Marbling is a technique often taught in elementary school, using turpentine or dish detergent to create a swirling, painterly affect that you can’t get with a paint brush. The following recipe, however, calls for chemicals you might not find on store shelves. I found it in a Living magazine and the resulting fabric is elegant and vibrant. Here is Martha Stewart’s “Method of Marbling”:

A trip to Lowes, Michaels, and an online order from yielded this stash of supplies:


What you need:

  • Alum
  • 2 shallow plastic bins (with lids, optional)
  • Medium (paper, leather, or fabric)
  • Plastic bucket
  • Methocel
  • Distilled water
  • Clear ammonia
  • Whisk
  • Craft paints
  • Paper cups
  • Dispersant
  • Coffee stirrers
  • Clothesline or drying rack
  • Paper towels

The paints that have worked the best for me are Martha Stewart all purpose craft paints. Nope, this post has not been brought to you by Martha Stewart Living. Just honestly their (her?) paints really spread well over the solution, more so than straight acrylic or fabric paints. For intricate, tighter swirls – which I demonstrate here – a thicker acrylic paint does work well. However it sinks quickly to the bottom of the solution and so you end up going through the paint quickly.


  1. Prepare Materials: Mix 3 tablespoons alum per quart of hot tap water in a bin; let cool. Soak leather or prewashed fabric in mixture for 20 minutes, or brush onto paper. Let dry flat. (Reserve alum mixture in bin to use over several days.)
  2. Prepare “size,” or base, for paint: In bucket, mix 4 tablespoons Methocel per gallon of warm distilled water. Add 1 tablespoon ammonia per gallon and mix vigorously with whisk.
  3. Pour Methocel mixture into second bin. Let sit until all bubbles dissipate. (This should take several hours; mixture will have a sheer, viscous consistency, slightly thinner than egg whites.)
  4. Squeeze paints into paper cups (mix some, if desired). Thin each with a drop of dispersant and slowly add water until paint has consistency of whole milk.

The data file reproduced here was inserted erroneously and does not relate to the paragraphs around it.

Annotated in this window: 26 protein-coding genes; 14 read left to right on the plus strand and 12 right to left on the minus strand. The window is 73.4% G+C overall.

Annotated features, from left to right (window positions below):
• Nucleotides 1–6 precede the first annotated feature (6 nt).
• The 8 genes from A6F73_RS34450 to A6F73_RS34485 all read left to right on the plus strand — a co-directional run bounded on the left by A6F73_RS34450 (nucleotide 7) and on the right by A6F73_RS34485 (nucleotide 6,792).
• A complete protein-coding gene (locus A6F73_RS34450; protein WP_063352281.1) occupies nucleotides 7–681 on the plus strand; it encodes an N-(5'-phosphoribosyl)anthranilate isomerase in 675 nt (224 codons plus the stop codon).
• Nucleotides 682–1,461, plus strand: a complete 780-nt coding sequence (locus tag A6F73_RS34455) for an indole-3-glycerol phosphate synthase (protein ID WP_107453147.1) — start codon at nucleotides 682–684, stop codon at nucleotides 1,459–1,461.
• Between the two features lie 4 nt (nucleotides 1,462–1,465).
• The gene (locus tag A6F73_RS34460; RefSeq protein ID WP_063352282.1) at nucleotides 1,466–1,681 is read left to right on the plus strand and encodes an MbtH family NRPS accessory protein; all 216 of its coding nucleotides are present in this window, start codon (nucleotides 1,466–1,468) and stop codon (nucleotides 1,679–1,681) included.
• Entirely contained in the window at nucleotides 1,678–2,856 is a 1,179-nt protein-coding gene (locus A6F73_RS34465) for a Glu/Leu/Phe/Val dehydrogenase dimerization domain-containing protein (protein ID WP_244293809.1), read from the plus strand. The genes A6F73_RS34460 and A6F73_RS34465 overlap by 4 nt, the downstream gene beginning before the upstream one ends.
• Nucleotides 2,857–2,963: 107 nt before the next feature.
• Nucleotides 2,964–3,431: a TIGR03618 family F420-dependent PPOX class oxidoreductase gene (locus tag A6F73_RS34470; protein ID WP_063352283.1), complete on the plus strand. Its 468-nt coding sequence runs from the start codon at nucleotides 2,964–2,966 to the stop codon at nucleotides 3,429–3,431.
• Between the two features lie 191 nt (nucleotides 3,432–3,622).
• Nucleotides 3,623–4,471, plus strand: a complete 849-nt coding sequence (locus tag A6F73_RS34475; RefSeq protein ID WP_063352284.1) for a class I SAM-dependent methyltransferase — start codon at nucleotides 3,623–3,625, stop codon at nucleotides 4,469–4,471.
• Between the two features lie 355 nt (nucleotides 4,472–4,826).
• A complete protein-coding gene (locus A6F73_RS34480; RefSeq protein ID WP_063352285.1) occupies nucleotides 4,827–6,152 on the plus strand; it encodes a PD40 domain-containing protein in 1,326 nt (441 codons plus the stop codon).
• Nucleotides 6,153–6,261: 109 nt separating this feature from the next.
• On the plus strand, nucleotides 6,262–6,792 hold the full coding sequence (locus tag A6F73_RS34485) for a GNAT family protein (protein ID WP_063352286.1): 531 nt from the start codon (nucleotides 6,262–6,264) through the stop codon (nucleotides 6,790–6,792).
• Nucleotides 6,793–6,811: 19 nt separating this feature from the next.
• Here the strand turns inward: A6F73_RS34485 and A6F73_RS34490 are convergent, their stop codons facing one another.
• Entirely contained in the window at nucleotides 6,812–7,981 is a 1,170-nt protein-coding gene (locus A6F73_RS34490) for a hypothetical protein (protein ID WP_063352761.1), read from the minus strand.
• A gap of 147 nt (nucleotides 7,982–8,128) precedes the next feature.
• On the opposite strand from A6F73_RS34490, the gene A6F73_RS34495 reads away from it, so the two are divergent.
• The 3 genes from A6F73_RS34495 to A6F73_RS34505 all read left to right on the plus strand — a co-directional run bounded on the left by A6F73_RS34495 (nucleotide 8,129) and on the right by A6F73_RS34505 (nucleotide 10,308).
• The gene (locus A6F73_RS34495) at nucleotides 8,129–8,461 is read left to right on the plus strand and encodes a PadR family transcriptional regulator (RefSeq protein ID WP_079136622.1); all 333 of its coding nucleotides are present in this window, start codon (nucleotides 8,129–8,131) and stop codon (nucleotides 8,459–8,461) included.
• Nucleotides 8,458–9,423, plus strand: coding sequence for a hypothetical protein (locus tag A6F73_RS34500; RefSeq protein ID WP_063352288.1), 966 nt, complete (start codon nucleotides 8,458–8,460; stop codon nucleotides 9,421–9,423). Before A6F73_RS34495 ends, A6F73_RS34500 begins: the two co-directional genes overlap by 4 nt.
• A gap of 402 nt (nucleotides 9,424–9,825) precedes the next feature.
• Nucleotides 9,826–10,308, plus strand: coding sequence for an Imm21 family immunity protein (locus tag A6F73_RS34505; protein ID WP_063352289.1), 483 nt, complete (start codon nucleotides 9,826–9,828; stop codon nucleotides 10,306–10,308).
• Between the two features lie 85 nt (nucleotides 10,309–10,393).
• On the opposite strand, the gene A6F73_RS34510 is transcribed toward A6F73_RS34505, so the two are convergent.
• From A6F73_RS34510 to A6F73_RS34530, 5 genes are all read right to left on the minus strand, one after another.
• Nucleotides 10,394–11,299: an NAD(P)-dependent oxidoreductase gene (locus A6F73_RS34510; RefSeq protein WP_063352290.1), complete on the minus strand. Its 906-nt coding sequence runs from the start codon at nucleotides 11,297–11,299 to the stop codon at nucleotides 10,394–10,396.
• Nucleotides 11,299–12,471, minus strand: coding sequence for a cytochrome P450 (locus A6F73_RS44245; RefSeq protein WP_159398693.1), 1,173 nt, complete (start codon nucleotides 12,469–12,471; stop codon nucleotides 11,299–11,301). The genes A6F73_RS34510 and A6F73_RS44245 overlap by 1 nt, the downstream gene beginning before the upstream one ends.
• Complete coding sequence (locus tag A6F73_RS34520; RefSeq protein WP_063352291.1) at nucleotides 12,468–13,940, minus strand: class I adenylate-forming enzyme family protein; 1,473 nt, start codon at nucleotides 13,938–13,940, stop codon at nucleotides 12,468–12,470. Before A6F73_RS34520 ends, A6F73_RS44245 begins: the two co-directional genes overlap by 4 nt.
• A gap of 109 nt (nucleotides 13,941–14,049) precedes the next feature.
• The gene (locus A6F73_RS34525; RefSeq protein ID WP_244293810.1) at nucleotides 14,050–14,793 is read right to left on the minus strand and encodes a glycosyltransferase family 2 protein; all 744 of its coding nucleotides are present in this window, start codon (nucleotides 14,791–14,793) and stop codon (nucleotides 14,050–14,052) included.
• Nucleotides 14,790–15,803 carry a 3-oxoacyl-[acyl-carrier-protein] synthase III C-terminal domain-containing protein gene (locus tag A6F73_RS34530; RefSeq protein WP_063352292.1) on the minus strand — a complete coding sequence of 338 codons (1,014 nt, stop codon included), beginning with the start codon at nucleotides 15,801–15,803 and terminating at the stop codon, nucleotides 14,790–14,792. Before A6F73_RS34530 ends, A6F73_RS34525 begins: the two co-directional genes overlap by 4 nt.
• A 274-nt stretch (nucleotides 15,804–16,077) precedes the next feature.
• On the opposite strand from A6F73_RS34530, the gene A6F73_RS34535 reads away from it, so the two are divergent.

5. Marble: With a coffee stirrer, drop paint onto several spots on surface of size; let pigment spread out 2 to 3 inches.First two colors:IMG_4197
  6. Add another color, dropping paint into middle of previous color, if desired.IMG_4198

I flicked more color in to create more intricate swirling:


Some paints will spread out more than others; the more concentrated the color, the more it will stay put.

The following steps I didn’t document with photos (Actually, I have some good action shots of Mona dripping paint from cups into the solution, but since she was wearing nothing but underwear I’m not including those pix):

-Drag stirrer through paint to add swirls and create designs; work over whole bin, or focus on specific areas.

-Then lay fabric or paper face down on size, leave for a few minutes and lift off carefully by holding two corners.

To rinse residue off of the fabric I run it right under cool water in the sink. To rinse it off of paper, I angle it downward on a cooling rack (which I use dedicate to the studio and not for baking) and spray water on it from a squeeze bottle:

Here are my final fabrics hanging out to dry:IMG_3794

This bout of marbling was my first attempt, though I’m just posting it now. I’ve marbled a few times since then, and the results are below:

5 fabrics

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